Music

Midnight Never Come is the book that began my habit of both building story-specific playlists to listen to while I worked, and creating a “soundtrack” after the novel was complete. The following are the songs from my playlists:

(My apologies for the ugly formatting; those are .txt files exported directly from iTunes, cleaned up somewhat for legibility.)

I also commissioned musician, writer, and poet Yoon Ha Lee to compose a theme song for the Onyx Court. The song is free to share; just make sure to credit Yoon Ha Lee as the composer and artist, and my series as the inspiration.

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I have a long-standing habit of making soundtracks for my novels. The titles below are designed to minimize spoilers, but still, proceed at your own risk.

Midnight Never Come

    Vol. 1

  • Midnight Never Come — “Elizabeth – Overture,” David Hirschfelder, Elizabeth
  • 1554: A Prisoner in the Tower — “The Sheriff and His Witch,” Michael Kamen, Robin Hood, Prince of Thieves [selection]
  • Elizabeth, the Virgin Queen — “Coronation Banquet,” David Hirschfelder, Elizabeth [selection]
  • Michael Deven — “Opening Title: O! For a Muse of Fire,” Patrick Doyle, Henry V
  • Lady Lune — “Ophelia (Version 1),” Ennio Morricone, Hamlet
  • Invidiana, Queen of the Onyx Hall — “Corso and the Girl,” Wojciech Kilar, The Ninth Gate
  • A Courtier’s Life — “Eliza is the fairest Queen,” Sirinu, Court Jesters
  • The Goodemeade Sisters — “Concerning Hobbits,” Howard Shore, The Lord of the Rings: The Fellowship of the Ring
  • Tiresias — “Poison Milk,” Joe LoDuca, Brotherhood of the Wolf
  • Lord Ifarren Vidar — “Opening Titles,” Wojciech Kilar, The Ninth Gate
  • The Paradise Chamber — “An Unpleasant Incident Involving a Train,” Thomas Newman, Lemony Snicket’s A Series of Unfortunate Events
  • Anne Montrose — “Lady of Winter,” Joe LoDuca, Brotherhood of the Wolf
  • Sir Francis Walsingham — “The Search,” Philip Glass, The Illusionist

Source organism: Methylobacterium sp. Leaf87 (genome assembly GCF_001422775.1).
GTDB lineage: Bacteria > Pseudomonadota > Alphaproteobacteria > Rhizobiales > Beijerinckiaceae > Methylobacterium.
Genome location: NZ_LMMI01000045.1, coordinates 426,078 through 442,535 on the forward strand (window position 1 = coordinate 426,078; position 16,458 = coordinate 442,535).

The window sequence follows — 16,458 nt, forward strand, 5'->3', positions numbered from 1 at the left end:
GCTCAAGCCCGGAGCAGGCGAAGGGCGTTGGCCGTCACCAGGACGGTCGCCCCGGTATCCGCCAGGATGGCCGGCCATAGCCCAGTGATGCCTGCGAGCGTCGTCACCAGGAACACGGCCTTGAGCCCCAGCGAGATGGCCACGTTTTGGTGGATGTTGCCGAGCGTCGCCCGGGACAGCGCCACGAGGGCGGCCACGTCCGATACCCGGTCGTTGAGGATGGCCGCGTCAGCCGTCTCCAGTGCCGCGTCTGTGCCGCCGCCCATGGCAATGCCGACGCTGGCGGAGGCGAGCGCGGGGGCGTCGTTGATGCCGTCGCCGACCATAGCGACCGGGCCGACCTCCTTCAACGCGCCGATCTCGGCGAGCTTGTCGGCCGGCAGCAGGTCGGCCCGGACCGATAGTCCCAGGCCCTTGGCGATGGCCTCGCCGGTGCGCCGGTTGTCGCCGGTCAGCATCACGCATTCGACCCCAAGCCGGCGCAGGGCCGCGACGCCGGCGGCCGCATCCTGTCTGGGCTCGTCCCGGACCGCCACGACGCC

• A Strange Game of Chess — “Walsingham,” David Hirschfelder, Elizabeth
  • The Mortal Court — “Coronation Banquet,” David Hirschfelder, Elizabeth [selection]
  • Now, or Ever — “Out Out Thou Strumpet Fortune,” Patrick Doyle, Hamlet
  • Sir Philip Sidney’s Tomb — “Kyrie,” James Horner, The Name of the Rose
    Vol. 2

  • Prison and Punishment — “Alex is another . . . ‘other’,” David Torn, The Order
  • The Faerie Court — “All Hallow’s Eve Ball,” Alan Silvestri, Van Helsing[selection]
  • Doctor John Dee — “La Bas – Song of the Drowned,” Lisa Gerrard, The Mirror Pool [selection]
  • Six Points of Blood — “The Phasmid,” Christopher Gordon, Master and Commander
  • Francis Merriman — “If Once a Widow,” Patrick Doyle, Hamlet
  • Forgotten Kings — “Returns a King,” Tyler Bates, 300
  • Suspiria — “Haunted Palace in 3 Acts: Reine la Belle,” Faith and the Muse, Evidence of Heaven [selection]
  • Faerie Love — “Dark Sonnet,” Lorraine a’ Malena, Mirror Mirror
  • 1547: A Penumbral Reflection — “Adagio from ‘Alien 3’,” Elliot Goldenthal, Alien Trilogy
  • Riding with the Queen — “Upon the King,” Patrick Doyle, Henry V
  • Father Thames — “Hammersmith: Prelude,” Gustav Holst [selection]
  • Long and Long Ago — “Long, Long Time Ago,” Javier Navarrete, Pan’s Labyrinth
  • Don’t Follow the Light — “Pan and the Full Moon,” Javier Navarrete, Pan’s Labyrinth
  • A Kiss — “With This Love [Choir],” Peter Gabriel, Passion
  • The Wild Hunt — “One Speed,” Graeme Revell, The Chronicles of Riddick
  • Be Now Unbound — “Goodbye My Love,” Tyler Bates, 300
  • The Bells of London — “Cantus in Memory of Benjamin Britten,” Arvo Pärt, Tabula Rasa
  • Beneath the Oak — “‘The day is yours’,” Patrick Doyle, Henry V
  • 1603: A Good Queen — “Remember Us,” Tyler Bates, 300

 

In the places where I did not use the full song, the selections are as follows.

From “Coronation Banquet,” which has several distinct parts in it, I used the last segment (beginning with the drumbeats) for Elizabeth, and the longest segment, the stately part, for the mortal court.

From “La Bas – Song of the Drowned,” I used the latter part, with Lisa Gerrard’s vocals.

From “Reine la Belle,” I cut the end of the song, where it becomes distinctly louder. The same goes for “All Hallow’s Eve Ball.”

From “Hammersmith,” I used the opening four minutes or so — which Holst apparently wrote to represent the Thames. The recording in question is from my high school band in concert, which is why I don’t list an album for it.

From “The Sheriff and His Witch,” I used the dark part, not the bright part at the beginning.